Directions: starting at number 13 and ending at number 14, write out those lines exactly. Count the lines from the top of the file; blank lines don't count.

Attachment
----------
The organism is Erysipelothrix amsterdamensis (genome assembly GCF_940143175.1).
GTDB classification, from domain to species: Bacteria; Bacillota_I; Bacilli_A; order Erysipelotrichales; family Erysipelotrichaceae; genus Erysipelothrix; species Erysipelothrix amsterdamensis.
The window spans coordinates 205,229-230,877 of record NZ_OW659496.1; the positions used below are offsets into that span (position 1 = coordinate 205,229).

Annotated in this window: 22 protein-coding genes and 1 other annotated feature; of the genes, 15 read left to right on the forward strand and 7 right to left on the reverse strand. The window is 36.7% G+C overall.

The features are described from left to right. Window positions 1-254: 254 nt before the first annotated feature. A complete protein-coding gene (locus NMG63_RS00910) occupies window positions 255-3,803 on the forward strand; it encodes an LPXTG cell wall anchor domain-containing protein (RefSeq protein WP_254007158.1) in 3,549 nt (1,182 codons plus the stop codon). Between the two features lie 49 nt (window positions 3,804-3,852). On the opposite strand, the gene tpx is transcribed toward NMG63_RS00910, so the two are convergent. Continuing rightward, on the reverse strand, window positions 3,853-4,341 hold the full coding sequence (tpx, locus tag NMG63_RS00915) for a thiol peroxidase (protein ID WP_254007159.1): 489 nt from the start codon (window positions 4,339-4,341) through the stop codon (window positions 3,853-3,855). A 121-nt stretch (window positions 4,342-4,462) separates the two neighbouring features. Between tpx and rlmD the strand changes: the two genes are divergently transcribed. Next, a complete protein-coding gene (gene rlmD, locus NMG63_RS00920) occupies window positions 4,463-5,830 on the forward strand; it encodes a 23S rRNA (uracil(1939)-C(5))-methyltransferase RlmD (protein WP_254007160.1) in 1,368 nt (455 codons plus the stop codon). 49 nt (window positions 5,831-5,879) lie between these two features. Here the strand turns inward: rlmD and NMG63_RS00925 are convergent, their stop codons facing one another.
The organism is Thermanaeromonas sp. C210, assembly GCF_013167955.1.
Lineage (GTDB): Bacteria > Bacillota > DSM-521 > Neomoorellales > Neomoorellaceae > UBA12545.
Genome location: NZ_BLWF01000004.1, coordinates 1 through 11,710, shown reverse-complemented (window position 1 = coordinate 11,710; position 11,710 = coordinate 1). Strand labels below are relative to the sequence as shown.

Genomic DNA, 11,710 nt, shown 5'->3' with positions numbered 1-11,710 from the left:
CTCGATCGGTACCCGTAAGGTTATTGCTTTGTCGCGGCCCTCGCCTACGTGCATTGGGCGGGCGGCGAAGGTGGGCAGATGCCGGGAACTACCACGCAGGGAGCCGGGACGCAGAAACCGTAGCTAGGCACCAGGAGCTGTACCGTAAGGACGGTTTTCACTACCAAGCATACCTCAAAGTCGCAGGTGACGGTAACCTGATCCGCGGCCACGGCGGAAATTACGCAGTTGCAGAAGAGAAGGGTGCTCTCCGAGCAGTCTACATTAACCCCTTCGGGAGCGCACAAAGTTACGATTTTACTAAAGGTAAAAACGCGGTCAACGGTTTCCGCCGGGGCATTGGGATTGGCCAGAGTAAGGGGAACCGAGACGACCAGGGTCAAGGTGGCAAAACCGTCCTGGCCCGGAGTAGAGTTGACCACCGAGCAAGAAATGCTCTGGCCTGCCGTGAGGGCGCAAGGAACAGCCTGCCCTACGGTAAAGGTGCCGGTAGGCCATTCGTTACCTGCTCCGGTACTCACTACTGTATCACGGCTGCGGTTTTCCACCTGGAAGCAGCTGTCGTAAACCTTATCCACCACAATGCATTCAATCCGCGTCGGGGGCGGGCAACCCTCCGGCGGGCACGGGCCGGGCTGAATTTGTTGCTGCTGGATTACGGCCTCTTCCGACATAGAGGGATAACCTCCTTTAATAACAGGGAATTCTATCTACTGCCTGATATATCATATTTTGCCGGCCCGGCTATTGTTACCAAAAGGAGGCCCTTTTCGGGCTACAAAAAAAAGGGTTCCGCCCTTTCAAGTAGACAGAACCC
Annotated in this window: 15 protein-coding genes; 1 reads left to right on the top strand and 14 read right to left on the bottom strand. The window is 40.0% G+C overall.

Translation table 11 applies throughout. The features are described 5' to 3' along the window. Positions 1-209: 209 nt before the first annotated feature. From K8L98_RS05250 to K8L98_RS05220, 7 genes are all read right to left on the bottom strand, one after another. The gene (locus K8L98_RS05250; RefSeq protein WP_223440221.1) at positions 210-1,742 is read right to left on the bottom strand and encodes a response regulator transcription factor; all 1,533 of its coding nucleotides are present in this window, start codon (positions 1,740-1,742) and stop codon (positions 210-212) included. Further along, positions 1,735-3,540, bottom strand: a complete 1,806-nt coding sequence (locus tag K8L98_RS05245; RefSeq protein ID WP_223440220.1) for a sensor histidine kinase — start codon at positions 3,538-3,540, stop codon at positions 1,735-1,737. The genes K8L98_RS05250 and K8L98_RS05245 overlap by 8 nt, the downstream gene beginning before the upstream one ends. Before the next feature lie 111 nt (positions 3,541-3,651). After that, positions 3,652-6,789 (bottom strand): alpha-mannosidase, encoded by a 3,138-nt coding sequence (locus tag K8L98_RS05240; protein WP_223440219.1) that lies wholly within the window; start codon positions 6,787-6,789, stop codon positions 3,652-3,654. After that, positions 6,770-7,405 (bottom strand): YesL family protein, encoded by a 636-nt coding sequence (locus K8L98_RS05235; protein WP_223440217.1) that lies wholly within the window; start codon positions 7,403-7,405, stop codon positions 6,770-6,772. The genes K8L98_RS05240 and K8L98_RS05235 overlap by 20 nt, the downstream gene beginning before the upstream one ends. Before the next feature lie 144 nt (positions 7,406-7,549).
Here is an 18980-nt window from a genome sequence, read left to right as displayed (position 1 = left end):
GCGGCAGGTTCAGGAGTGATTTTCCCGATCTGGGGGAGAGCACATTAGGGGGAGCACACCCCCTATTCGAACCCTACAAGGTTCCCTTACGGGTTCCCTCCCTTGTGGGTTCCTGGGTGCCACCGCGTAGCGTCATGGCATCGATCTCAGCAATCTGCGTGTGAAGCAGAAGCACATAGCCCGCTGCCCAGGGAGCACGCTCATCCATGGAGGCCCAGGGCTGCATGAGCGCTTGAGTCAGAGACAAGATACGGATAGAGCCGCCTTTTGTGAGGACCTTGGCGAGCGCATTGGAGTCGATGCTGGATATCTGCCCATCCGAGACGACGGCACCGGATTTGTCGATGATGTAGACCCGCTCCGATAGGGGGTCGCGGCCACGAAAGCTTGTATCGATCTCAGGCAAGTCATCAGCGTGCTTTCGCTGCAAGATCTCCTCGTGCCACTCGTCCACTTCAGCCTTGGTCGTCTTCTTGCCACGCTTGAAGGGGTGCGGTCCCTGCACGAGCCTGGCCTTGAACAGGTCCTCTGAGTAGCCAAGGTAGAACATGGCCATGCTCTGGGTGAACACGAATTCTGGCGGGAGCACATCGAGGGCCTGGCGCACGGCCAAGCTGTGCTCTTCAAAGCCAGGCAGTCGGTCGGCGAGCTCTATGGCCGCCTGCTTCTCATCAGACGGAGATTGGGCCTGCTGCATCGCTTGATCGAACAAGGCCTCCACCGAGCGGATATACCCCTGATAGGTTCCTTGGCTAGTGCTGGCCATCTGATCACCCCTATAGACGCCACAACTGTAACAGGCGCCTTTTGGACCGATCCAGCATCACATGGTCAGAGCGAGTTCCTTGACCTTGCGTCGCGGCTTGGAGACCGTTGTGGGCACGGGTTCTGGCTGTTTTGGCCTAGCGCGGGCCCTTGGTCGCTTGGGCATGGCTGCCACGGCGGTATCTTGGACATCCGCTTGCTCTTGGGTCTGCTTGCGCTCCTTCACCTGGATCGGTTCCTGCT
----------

Here is an 18980-nt window from a genome sequence, read left to right as displayed (position 1 = left end):
GCGGCAGGTTCAGGAGTGATTTTCCCGATCTGGGGGAGAGCACATTAGGGGGAGCACACCCCCTATTCGAACCCTACAAGGTTCCCTTACGGGTTCCCTCCCTTGTGGGTTCCTGGGTGCCACCGCGTAGCGTCATGGCATCGATCTCAGCAATCTGCGTGTGAAGCAGAAGCACATAGCCCGCTGCCCAGGGAGCACGCTCATCCATGGAGGCCCAGGGCTGCATGAGCGCTTGAGTCAGAGACAAGATACGGATAGAGCCGCCTTTTGTGAGGACCTTGGCGAGCGCATTGGAGTCGATGCTGGATATCTGCCCATCCGAGACGACGGCACCGGATTTGTCGATGATGTAGACCCGCTCCGATAGGGGGTCGCGGCCACGAAAGCTTGTATCGATCTCAGGCAAGTCATCAGCGTGCTTTCGCTGCAAGATCTCCTCGTGCCACTCGTCCACTTCAGCCTTGGTCGTCTTCTTGCCACGCTTGAAGGGGTGCGGTCCCTGCACGAGCCTGGCCTTGAACAGGTCCTCTGAGTAGCCAAGGTAGAACATGGCCATGCTCTGGGTGAACACGAATTCTGGCGGGAGCACATCGAGGGCCTGGCGCACGGCCAAGCTGTGCTCTTCAAAGCCAGGCAGTCGGTCGGCGAGCTCTATGGCCGCCTGCTTCTCATCAGACGGAGATTGGGCCTGCTGCATCGCTTGATCGAACAAGGCCTCCACCGAGCGGATATACCCCTGATAGGTTCCTTGGCTAGTGCTGGCCATCTGATCACCCCTATAGACGCCACAACTGTAACAGGCGCCTTTTGGACCGATCCAGCATCACATGGTCAGAGCGAGTTCCTTGACCTTGCGTCGCGGCTTGGAGACCGTTGTGGGCACGGGTTCTGGCTGTTTTGGCCTAGCGCGGGCCCTTGGTCGCTTGGGCATGGCTGCCACGGCGGTATCTTGGACATCCGCTTGCTCTTGGGTCTGCTTGCGCTCCTTCACCTGGATCGGTTCCTGCT